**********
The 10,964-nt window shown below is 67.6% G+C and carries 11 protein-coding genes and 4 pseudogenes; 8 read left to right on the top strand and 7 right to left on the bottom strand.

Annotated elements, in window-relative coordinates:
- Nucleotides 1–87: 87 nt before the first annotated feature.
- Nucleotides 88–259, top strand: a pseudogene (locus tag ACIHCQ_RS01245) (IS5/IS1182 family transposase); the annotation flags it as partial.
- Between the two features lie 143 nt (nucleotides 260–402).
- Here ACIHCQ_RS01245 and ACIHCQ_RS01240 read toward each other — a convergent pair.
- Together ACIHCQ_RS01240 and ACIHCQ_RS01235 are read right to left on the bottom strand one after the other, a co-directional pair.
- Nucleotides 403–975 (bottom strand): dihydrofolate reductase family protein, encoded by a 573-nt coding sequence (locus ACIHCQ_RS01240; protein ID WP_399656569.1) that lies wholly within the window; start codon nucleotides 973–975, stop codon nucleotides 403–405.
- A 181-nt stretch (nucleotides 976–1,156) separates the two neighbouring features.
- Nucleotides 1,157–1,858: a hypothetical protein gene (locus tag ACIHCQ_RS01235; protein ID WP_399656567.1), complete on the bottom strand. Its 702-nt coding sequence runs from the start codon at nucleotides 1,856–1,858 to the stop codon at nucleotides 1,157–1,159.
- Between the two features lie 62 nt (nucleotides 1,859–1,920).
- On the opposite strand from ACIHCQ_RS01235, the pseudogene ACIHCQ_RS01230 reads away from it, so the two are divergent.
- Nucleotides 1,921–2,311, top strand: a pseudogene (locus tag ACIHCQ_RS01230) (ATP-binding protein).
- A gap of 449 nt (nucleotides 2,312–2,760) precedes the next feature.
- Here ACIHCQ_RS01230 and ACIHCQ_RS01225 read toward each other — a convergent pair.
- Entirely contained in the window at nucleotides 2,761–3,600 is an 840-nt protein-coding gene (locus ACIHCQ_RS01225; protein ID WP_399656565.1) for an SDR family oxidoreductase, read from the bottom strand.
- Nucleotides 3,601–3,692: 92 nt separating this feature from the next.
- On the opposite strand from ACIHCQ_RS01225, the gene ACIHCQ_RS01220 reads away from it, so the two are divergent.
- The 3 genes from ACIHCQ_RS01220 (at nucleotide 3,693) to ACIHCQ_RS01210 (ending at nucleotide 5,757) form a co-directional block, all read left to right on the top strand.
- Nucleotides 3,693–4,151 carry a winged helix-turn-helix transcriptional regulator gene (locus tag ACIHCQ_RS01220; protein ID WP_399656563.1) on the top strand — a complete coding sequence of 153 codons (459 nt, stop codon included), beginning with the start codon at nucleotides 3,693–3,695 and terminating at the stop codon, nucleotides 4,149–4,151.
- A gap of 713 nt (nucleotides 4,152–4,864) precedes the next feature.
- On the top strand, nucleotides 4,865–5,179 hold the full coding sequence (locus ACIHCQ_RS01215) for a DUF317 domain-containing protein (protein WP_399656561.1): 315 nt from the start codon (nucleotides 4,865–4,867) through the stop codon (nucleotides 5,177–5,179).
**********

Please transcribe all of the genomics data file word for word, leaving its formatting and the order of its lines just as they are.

The 10,964-nt window shown below is 67.6% G+C and carries 11 protein-coding genes and 4 pseudogenes; 8 read left to right on the top strand and 7 right to left on the bottom strand.

Annotated elements, in window-relative coordinates:
- Nucleotides 1–87: 87 nt before the first annotated feature.
- Nucleotides 88–259, top strand: a pseudogene (locus tag ACIHCQ_RS01245) (IS5/IS1182 family transposase); the annotation flags it as partial.
- Between the two features lie 143 nt (nucleotides 260–402).
- Here ACIHCQ_RS01245 and ACIHCQ_RS01240 read toward each other — a convergent pair.
- Together ACIHCQ_RS01240 and ACIHCQ_RS01235 are read right to left on the bottom strand one after the other, a co-directional pair.
- Nucleotides 403–975 (bottom strand): dihydrofolate reductase family protein, encoded by a 573-nt coding sequence (locus ACIHCQ_RS01240; protein ID WP_399656569.1) that lies wholly within the window; start codon nucleotides 973–975, stop codon nucleotides 403–405.
- A 181-nt stretch (nucleotides 976–1,156) separates the two neighbouring features.
- Nucleotides 1,157–1,858: a hypothetical protein gene (locus tag ACIHCQ_RS01235; protein ID WP_399656567.1), complete on the bottom strand. Its 702-nt coding sequence runs from the start codon at nucleotides 1,856–1,858 to the stop codon at nucleotides 1,157–1,159.
- Between the two features lie 62 nt (nucleotides 1,859–1,920).
- On the opposite strand from ACIHCQ_RS01235, the pseudogene ACIHCQ_RS01230 reads away from it, so the two are divergent.
- Nucleotides 1,921–2,311, top strand: a pseudogene (locus tag ACIHCQ_RS01230) (ATP-binding protein).
- A gap of 449 nt (nucleotides 2,312–2,760) precedes the next feature.
- Here ACIHCQ_RS01230 and ACIHCQ_RS01225 read toward each other — a convergent pair.
- Entirely contained in the window at nucleotides 2,761–3,600 is an 840-nt protein-coding gene (locus ACIHCQ_RS01225; protein ID WP_399656565.1) for an SDR family oxidoreductase, read from the bottom strand.
- Nucleotides 3,601–3,692: 92 nt separating this feature from the next.
- On the opposite strand from ACIHCQ_RS01225, the gene ACIHCQ_RS01220 reads away from it, so the two are divergent.
- The 3 genes from ACIHCQ_RS01220 (at nucleotide 3,693) to ACIHCQ_RS01210 (ending at nucleotide 5,757) form a co-directional block, all read left to right on the top strand.
- Nucleotides 3,693–4,151 carry a winged helix-turn-helix transcriptional regulator gene (locus tag ACIHCQ_RS01220; protein ID WP_399656563.1) on the top strand — a complete coding sequence of 153 codons (459 nt, stop codon included), beginning with the start codon at nucleotides 3,693–3,695 and terminating at the stop codon, nucleotides 4,149–4,151.
- A gap of 713 nt (nucleotides 4,152–4,864) precedes the next feature.
- On the top strand, nucleotides 4,865–5,179 hold the full coding sequence (locus ACIHCQ_RS01215) for a DUF317 domain-containing protein (protein WP_399656561.1): 315 nt from the start codon (nucleotides 4,865–4,867) through the stop codon (nucleotides 5,177–5,179).